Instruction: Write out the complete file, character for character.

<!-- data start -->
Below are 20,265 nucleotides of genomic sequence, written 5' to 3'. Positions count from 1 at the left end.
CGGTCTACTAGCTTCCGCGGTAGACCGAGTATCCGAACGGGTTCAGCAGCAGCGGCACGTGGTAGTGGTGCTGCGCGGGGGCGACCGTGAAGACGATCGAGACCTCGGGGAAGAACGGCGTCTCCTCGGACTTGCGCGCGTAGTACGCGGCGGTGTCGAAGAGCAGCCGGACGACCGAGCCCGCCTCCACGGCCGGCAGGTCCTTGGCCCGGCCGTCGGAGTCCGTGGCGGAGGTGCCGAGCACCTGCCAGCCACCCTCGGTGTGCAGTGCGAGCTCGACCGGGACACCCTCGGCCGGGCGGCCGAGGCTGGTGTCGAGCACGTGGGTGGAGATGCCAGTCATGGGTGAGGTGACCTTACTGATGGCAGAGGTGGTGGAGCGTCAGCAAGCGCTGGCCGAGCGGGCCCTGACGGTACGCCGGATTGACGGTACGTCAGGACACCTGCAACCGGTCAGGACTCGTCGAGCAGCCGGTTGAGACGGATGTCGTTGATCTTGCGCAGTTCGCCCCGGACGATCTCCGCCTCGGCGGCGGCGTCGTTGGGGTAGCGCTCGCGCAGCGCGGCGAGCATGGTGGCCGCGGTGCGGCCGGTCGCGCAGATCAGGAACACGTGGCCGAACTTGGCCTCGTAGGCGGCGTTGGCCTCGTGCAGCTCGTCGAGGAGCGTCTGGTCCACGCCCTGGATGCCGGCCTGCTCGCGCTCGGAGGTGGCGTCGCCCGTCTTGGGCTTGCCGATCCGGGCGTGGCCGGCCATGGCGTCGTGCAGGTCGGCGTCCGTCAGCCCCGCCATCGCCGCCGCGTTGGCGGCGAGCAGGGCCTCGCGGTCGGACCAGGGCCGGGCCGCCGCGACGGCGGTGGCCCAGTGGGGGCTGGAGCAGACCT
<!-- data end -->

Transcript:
Below are 20,265 nucleotides of genomic sequence, written 5' to 3'. Positions count from 1 at the left end.
CGGTCTACTAGCTTCCGCGGTAGACCGAGTATCCGAACGGGTTCAGCAGCAGCGGCACGTGGTAGTGGTGCTGCGCGGGGGCGACCGTGAAGACGATCGAGACCTCGGGGAAGAACGGCGTCTCCTCGGACTTGCGCGCGTAGTACGCGGCGGTGTCGAAGAGCAGCCGGACGACCGAGCCCGCCTCCACGGCCGGCAGGTCCTTGGCCCGGCCGTCGGAGTCCGTGGCGGAGGTGCCGAGCACCTGCCAGCCACCCTCGGTGTGCAGTGCGAGCTCGACCGGGACACCCTCGGCCGGGCGGCCGAGGCTGGTGTCGAGCACGTGGGTGGAGATGCCAGTCATGGGTGAGGTGACCTTACTGATGGCAGAGGTGGTGGAGCGTCAGCAAGCGCTGGCCGAGCGGGCCCTGACGGTACGCCGGATTGACGGTACGTCAGGACACCTGCAACCGGTCAGGACTCGTCGAGCAGCCGGTTGAGACGGATGTCGTTGATCTTGCGCAGTTCGCCCCGGACGATCTCCGCCTCGGCGGCGGCGTCGTTGGGGTAGCGCTCGCGCAGCGCGGCGAGCATGGTGGCCGCGGTGCGGCCGGTCGCGCAGATCAGGAACACGTGGCCGAACTTGGCCTCGTAGGCGGCGTTGGCCTCGTGCAGCTCGTCGAGGAGCGTCTGGTCCACGCCCTGGATGCCGGCCTGCTCGCGCTCGGAGGTGGCGTCGCCCGTCTTGGGCTTGCCGATCCGGGCGTGGCCGGCCATGGCGTCGTGCAGGTCGGCGTCCGTCAGCCCCGCCATCGCCGCCGCGTTGGCGGCGAGCAGGGCCTCGCGGTCGGACCAGGGCCGGGCCGCCGCGACGGCGGTGGCCCAGTGGGGGCTGGAGCAGACCT